In the cosmogony there is a fall: a fall of Angels we should say. Though quite different in form, of course, to that of Christian myth. These tales are ‘new’, they are not directly derived from other myths and legends, but they must inevitably contain a large measure of ancient wide-spread motives or elements. After all, I believe that legends and myths are largely made of ‘truth’, and indeed present aspects of it that can only be received in this mode; and long ago certain truths and modes of this kind were discovered and must always reappear. There cannot be any ‘story’ without a fall - all stories are ultimately about the fall - at least not for human minds as we know them and have them.
So, proceeding, the Elves have a fall, before their ‘history’ can become storial. (The first fall of Man, for reasons explained, nowhere appears - Men do not come on the stage until all that is long past, and there is only a rumour that for a while they fell under the domination of the Enemy and that some repented.) The main body of the tale, the Silmarillion proper, is about the fall of the most gifted kindred of the Elves, their exile from Valinor (a kind of Paradise, the home of the Gods) in the furthest West, their re-entry into Middle-earth, the land of their birth but long under the rule of the Enemy, and their strife with him, the power of Evil still visibly incarnate. It receives its name because the events are all threaded upon the fate and significance of the Silmarilli (‘radiance of pure light’) or Primeval Jewels. By the making of gems the sub-creative function of the Elves is chiefly symbolized, but the Silmarilli were more than just beautiful things as such. There was Light. There was the Light of Valinor made visible in the Two Trees of Silver and Gold.[**] These were slain by the Enemy out of malice, and Valinor was darkened, though from them, ere they died utterly, were derived the lights of Sun and Moon. (A marked difference here between these legends and most others is that the Sun is not a divine symbol, but a second-best thing, and the ‘light of the Sun’ (the world under the sun) become terms for a fallen world, and a dislocated imperfect vision).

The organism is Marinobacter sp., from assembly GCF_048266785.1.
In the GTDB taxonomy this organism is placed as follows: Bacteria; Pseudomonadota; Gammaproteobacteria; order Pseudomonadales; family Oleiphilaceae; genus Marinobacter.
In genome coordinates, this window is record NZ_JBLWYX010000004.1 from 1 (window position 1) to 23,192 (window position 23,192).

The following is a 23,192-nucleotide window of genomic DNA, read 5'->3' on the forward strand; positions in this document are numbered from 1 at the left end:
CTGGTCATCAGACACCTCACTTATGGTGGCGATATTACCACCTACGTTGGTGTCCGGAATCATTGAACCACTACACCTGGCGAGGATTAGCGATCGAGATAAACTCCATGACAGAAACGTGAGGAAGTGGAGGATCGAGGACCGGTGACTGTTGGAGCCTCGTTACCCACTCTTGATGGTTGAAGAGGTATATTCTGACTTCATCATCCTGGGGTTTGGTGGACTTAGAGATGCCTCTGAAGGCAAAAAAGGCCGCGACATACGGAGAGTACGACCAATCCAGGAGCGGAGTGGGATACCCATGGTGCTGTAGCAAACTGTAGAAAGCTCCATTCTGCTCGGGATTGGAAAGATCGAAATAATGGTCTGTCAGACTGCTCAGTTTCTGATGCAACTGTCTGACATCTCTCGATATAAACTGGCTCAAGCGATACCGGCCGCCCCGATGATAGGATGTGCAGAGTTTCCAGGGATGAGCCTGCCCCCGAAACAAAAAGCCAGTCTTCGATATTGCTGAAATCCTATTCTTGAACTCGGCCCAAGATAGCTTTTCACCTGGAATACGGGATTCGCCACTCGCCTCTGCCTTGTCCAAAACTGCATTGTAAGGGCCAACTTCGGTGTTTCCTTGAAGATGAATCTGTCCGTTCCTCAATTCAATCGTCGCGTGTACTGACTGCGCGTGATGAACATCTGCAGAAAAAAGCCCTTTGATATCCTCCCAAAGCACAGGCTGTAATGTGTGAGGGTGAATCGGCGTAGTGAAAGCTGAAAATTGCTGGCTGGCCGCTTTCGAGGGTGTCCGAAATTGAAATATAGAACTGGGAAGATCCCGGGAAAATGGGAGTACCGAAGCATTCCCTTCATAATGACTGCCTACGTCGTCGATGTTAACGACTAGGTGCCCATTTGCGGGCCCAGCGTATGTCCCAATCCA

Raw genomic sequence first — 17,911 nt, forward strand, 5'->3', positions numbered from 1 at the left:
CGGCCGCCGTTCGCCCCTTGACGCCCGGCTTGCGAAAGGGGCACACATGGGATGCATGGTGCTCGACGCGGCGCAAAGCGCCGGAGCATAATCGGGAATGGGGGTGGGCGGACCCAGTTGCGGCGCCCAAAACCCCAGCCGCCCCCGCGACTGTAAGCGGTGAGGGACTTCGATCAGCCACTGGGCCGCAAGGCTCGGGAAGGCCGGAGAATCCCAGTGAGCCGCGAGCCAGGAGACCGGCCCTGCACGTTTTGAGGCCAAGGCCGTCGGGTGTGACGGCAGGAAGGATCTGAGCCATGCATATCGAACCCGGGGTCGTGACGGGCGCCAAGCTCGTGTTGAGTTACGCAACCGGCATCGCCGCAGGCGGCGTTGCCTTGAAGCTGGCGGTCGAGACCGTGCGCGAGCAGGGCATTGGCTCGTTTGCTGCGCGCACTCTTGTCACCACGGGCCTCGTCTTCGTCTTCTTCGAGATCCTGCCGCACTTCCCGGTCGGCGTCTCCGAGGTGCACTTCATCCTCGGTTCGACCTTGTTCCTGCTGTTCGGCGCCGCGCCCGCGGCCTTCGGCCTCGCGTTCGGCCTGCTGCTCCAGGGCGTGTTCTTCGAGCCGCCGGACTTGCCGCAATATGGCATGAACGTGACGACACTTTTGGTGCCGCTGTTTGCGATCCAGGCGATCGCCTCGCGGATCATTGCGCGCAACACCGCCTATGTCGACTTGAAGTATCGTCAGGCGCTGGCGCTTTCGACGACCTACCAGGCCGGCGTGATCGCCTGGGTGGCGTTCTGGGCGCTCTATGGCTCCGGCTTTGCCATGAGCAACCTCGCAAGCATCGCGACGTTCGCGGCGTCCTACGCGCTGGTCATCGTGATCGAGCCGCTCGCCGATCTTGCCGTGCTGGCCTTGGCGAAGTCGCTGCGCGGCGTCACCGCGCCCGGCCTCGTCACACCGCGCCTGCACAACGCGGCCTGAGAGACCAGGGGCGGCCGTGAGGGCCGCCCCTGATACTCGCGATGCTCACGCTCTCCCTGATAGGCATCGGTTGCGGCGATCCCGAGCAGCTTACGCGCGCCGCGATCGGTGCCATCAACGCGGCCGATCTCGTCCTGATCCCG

But the chief artificer of the Elves (Feanor) had
imprisoned the Light of Valinor in the three supreme jewels, the Silmarilli,
before the Trees were sullied or slain. This Light thus lived thereafter only
in these gems. The fall of the Elves comes about through the possessive
attitude of Feanor and his seven sons to these gems. They are captured by the
Enemy, set in his Iron Crown, and guarded in his impenetrable strong- hold. The
sons of Feanor take a terrible and blasphemous oath of enmity and vengeance
against all or any, even of the gods, who dares to claim any part or right in
the Silmarilli. They pervert the greater part of their kindred, who rebel
against the gods, and depart from paradise, and go to make hopeless war upon
the Enemy. ‘Me first fruit of their fall is war in
As the stories become less mythical, and more like stories and romances, Men are interwoven. For the most part these are ‘good Men’ - families and their chiefs who rejecting the service of Evil, and hearing rumours of the Gods of the West and the High Elves, flee westward and come into contact with the Exiled Elves in the midst of their war. The Men who appear are mainly those of the Three Houses of the Fathers of them, whose chieftains become allies of the Elflords. ‘Me contact of Men and Elves already foreshadows the history of the later Ages, and a recurrent theme is the idea that in Men (as they now are) there is a strand of ‘blood’ and inheritance, derived from the Elves, and that the art and poetry of Men is largely dependent on it, or modified by it.[††] There are thus two marriages of mortal and elf - both later coalescing in the kindred of Earendil, represented by Elrond the Half-elven who appears in all the stories, even The Hobbit. The chief of the stories of the Silmarillion, and the one most fully treated is the Story of Beren and Luthien the Elfmaiden.[‡‡] Here we meet, among other things, the first example of the motive (to become dominant in Hobbits) that the great policies of world history, the wheels of the world', are often turned not by the Lords and Governors, even gods, but by the seemingly unknown and weak - owing to the secret life in creation, and the part unknowable to all wisdom but One, that resides in the intrusions of the Children of God into the Drama. It is Beren the outlawed mortal who succeeds (with the help of Luthien, a mere maiden even if an elf of royalty) where all the armies and warriors have failed: he penetrates the stronghold of the Enemy and wrests one of the Silmarilli from the Iron Crown. Thus he wins the hand of Uthien and the first marriage of mortal and immortal is achieved.
As such the story is (I think a beautiful and powerful) heroic-fairy- romance, receivable in itself with only a very general vague knowledge of the background. But it is also a fundamental link in the cycle, deprived of its full significance out of its place therein. For the capture of the Silmaril, a supreme victory, leads to disaster. 'Me oath of the sons of Ranor becomes operative, and lust for the Silmaril brings A the kingdoms of the Elves to ruin.